How to talk to husband about his female friends
 Talk About Marriage
  The Marriage Advice and Relationship Help Forums
  right
Forums - For Therapists - Link to Us - Advertise  

    A Public Forum Provided by The Family & Marriage Counseling Directory
Register FAQ Community Search Today's Posts Mark Forums Read

Navigation »Talk About Marriage »Talk About Family, Marriage and Relationships »General Relationship Discussion » How to talk to husband about his female friends

General Relationship Discussion Although anyone can post anywhere on Talk About Marriage, this section is for people interested in general relationship and marriage advice.

Like Tree18Likes

Reply
 
LinkBack Thread Tools Search this Thread
Old 06-03-2011, 04:59 AM   #1 (permalink)
Registered User
 
Join Date: Jun 2011
Posts: 1
Default How to talk to husband about his female friends


Hello Everyone,

I am new to the forum, and had a problem I wanted to pose to you all. It is a bit of a long story, but any advice would be greatly appreciated.

I have been married for four years to my best friend, and we have known each other for ten years, ever since junior year of high school. We did not start dating until the middle of college, and while I had prior relationships, I was his first and only real girlfriend. As long as I have known him, he has always had more female friends than guy friends. He also comes from a family dominated by women, with two sisters and an affectionate mother who would always praise her son. All throughout his pursuits in academia from undergraduate to graduate and now doctoral, his colleagues are mainly single females.

In the exact opposite way, I have always been more of a tom-boy who loves racing cars, motorcycles, playing sports, videogames, action movies, etc., and my friends have been mostly guys. My field of occupation is populated mostly by men, with myself being the only female in my field office. While we both have colleagues and friends of the opposite sex, I feel that we interact differently with them. Since my work environment demands professionalism, my colleagues are only that. Any call, text, or e-mail is always pertaining to work. If ever we socialize outside of the office, the reason is for one of three R's: either due to someone being Relocated, Retirement, or RIP. With my guy friends, we may catch up maybe once or twice a month. Some people may find the lack of social activity surprising, but at the end of the day, I really only want to spend time with my husband rather than hang out with my single guy friends. For me, he is the most important person in my life, and I always think how anything I do or say may affect him. For him, though, his priorities now appear different.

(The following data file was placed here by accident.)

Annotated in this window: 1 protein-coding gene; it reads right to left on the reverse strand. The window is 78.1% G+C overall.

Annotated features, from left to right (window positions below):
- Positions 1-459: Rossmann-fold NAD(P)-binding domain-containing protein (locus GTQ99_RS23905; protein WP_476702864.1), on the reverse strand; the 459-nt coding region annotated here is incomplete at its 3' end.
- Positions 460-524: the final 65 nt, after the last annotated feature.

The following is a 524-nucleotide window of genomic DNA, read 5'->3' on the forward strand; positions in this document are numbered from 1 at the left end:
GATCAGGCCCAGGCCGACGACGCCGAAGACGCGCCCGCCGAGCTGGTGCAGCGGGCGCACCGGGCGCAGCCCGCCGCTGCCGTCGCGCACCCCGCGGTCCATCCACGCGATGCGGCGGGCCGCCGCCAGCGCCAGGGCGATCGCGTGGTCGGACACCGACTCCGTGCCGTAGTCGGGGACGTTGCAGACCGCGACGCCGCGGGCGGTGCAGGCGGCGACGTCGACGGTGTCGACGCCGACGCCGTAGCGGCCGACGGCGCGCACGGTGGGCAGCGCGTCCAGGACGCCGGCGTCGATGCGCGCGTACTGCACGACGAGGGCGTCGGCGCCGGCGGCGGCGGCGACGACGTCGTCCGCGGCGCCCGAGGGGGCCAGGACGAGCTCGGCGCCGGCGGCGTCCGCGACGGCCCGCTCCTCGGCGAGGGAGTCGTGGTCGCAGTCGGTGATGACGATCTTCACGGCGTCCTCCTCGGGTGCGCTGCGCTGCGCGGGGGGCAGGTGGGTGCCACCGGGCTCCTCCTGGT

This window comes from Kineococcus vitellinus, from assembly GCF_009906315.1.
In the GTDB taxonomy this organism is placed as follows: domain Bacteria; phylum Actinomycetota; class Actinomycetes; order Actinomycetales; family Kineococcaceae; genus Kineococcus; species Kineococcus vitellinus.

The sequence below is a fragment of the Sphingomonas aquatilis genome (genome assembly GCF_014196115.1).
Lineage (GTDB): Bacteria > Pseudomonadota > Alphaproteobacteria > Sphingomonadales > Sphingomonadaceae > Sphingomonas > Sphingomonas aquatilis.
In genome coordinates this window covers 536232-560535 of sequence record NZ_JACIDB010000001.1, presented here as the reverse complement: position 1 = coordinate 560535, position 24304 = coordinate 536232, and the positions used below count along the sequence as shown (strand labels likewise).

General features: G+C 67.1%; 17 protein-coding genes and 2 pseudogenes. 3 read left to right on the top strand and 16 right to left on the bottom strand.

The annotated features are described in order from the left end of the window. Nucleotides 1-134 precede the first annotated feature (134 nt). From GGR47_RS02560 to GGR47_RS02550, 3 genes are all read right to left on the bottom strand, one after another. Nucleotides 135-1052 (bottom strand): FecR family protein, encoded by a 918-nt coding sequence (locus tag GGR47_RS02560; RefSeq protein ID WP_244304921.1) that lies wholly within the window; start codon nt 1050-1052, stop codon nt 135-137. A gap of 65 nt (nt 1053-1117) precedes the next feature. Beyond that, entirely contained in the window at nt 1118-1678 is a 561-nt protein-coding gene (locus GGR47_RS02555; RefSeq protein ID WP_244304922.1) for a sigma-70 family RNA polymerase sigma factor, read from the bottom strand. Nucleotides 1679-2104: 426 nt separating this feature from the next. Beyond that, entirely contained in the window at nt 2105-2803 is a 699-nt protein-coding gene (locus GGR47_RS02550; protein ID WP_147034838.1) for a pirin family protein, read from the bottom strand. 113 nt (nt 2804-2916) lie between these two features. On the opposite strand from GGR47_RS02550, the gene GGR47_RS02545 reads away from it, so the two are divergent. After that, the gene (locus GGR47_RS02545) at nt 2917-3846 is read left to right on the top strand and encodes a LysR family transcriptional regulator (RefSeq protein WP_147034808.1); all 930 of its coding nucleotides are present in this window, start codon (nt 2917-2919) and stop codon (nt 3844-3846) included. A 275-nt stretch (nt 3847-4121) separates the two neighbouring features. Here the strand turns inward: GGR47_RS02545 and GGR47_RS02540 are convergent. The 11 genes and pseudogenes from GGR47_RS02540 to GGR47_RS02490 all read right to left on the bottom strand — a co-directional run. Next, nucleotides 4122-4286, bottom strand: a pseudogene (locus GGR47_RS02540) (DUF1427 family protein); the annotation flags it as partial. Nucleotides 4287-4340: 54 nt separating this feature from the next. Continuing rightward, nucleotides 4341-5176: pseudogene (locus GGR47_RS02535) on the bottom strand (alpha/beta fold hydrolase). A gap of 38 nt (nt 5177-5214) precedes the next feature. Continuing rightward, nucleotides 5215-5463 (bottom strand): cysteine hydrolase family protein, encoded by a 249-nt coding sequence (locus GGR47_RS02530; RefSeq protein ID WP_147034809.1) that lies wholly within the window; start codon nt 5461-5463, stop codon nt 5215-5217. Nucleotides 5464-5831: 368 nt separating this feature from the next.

To clarify, I have never been the jealous type. I have always been okay with the many calls, texts, Facebook messages, etc. from girls. I never minded him having dinner alone with a girl friend because I trust him. His field of study is based around exercise, so I understand that he spends a lot of his time with female colleagues, measuring skin folds, body fat, doing EKG's, etc. in only shorts and sports bras. It wasn't until a recent business trip that I became aware that maybe my "understanding" attitude has been overlooking inappropriate behavior that has been allowed to continue for too long.

There have been things that I now realize may have required a more serious discussion than being swept under the rug. Aside from his playful flirting, the most glaring event was during graduate school when he had called me by one of his lab partner's names while we were in bed. Admittedly, this was more of a middle of the night romp where he was half awake; nevertheless, the mistake was still a shock. When I told him what he said, he apologized, but never really comprehended the injury that was caused. I had tried again to bring it up the next day, but my husband has never been one to take criticism well. Rather than cause friction, I dropped the matter.

This week, my husband had traveled out of state to a conference with one of his female colleagues. He has known her since graduate school, but she is not the aforementioned lab partner. We had moved a year ago so that he could continue with his PhD, but as fate would have it, she ended up transferring out here as well six months later. When she first moved here, my husband was concerned that she was lonely since she had no other friends or family here. Because I knew it was important to him, I went out of my way to befriend her, inviting her out with us, or over for dinners as often as possible.